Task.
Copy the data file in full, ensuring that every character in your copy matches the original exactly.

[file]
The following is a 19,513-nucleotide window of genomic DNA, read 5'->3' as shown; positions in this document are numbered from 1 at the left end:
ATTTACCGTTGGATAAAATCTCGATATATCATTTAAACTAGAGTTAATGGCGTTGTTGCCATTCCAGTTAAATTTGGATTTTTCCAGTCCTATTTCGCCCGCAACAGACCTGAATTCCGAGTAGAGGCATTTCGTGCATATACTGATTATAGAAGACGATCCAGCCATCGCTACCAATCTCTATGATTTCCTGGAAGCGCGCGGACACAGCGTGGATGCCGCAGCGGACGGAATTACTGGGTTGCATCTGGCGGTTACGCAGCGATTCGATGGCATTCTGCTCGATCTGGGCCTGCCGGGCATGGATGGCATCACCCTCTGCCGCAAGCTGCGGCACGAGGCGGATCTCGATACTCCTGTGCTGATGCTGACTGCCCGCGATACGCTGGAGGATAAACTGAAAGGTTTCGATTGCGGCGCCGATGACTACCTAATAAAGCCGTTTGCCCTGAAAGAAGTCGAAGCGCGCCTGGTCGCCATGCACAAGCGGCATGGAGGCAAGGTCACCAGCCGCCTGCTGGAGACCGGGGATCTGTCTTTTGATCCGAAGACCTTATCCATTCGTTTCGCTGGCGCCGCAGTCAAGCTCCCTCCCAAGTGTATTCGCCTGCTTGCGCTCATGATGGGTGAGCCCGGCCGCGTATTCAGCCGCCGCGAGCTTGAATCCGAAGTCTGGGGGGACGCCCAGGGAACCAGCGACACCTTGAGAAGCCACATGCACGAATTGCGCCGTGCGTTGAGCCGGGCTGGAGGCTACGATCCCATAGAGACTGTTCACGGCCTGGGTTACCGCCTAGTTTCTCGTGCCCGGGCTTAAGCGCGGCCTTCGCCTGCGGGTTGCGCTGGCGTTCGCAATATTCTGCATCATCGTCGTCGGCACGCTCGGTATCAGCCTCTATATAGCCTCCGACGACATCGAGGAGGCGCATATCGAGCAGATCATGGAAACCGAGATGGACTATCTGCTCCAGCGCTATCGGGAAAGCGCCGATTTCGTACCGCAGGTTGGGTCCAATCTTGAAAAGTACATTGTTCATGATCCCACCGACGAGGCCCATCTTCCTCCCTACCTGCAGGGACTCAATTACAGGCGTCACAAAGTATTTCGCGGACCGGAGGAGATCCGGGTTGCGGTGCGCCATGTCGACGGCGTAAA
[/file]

The following is a 19,513-nucleotide window of genomic DNA, read 5'->3' as shown; positions in this document are numbered from 1 at the left end:
ATTTACCGTTGGATAAAATCTCGATATATCATTTAAACTAGAGTTAATGGCGTTGTTGCCATTCCAGTTAAATTTGGATTTTTCCAGTCCTATTTCGCCCGCAACAGACCTGAATTCCGAGTAGAGGCATTTCGTGCATATACTGATTATAGAAGACGATCCAGCCATCGCTACCAATCTCTATGATTTCCTGGAAGCGCGCGGACACAGCGTGGATGCCGCAGCGGACGGAATTACTGGGTTGCATCTGGCGGTTACGCAGCGATTCGATGGCATTCTGCTCGATCTGGGCCTGCCGGGCATGGATGGCATCACCCTCTGCCGCAAGCTGCGGCACGAGGCGGATCTCGATACTCCTGTGCTGATGCTGACTGCCCGCGATACGCTGGAGGATAAACTGAAAGGTTTCGATTGCGGCGCCGATGACTACCTAATAAAGCCGTTTGCCCTGAAAGAAGTCGAAGCGCGCCTGGTCGCCATGCACAAGCGGCATGGAGGCAAGGTCACCAGCCGCCTGCTGGAGACCGGGGATCTGTCTTTTGATCCGAAGACCTTATCCATTCGTTTCGCTGGCGCCGCAGTCAAGCTCCCTCCCAAGTGTATTCGCCTGCTTGCGCTCATGATGGGTGAGCCCGGCCGCGTATTCAGCCGCCGCGAGCTTGAATCCGAAGTCTGGGGGGACGCCCAGGGAACCAGCGACACCTTGAGAAGCCACATGCACGAATTGCGCCGTGCGTTGAGCCGGGCTGGAGGCTACGATCCCATAGAGACTGTTCACGGCCTGGGTTACCGCCTAGTTTCTCGTGCCCGGGCTTAAGCGCGGCCTTCGCCTGCGGGTTGCGCTGGCGTTCGCAATATTCTGCATCATCGTCGTCGGCACGCTCGGTATCAGCCTCTATATAGCCTCCGACGACATCGAGGAGGCGCATATCGAGCAGATCATGGAAACCGAGATGGACTATCTGCTCCAGCGCTATCGGGAAAGCGCCGATTTCGTACCGCAGGTTGGGTCCAATCTTGAAAAGTACATTGTTCATGATCCCACCGACGAGGCCCATCTTCCTCCCTACCTGCAGGGACTCAATTACAGGCGTCACAAAGTATTTCGCGGACCGGAGGAGATCCGGGTTGCGGTGCGCCATGTCGACGGCGTAAA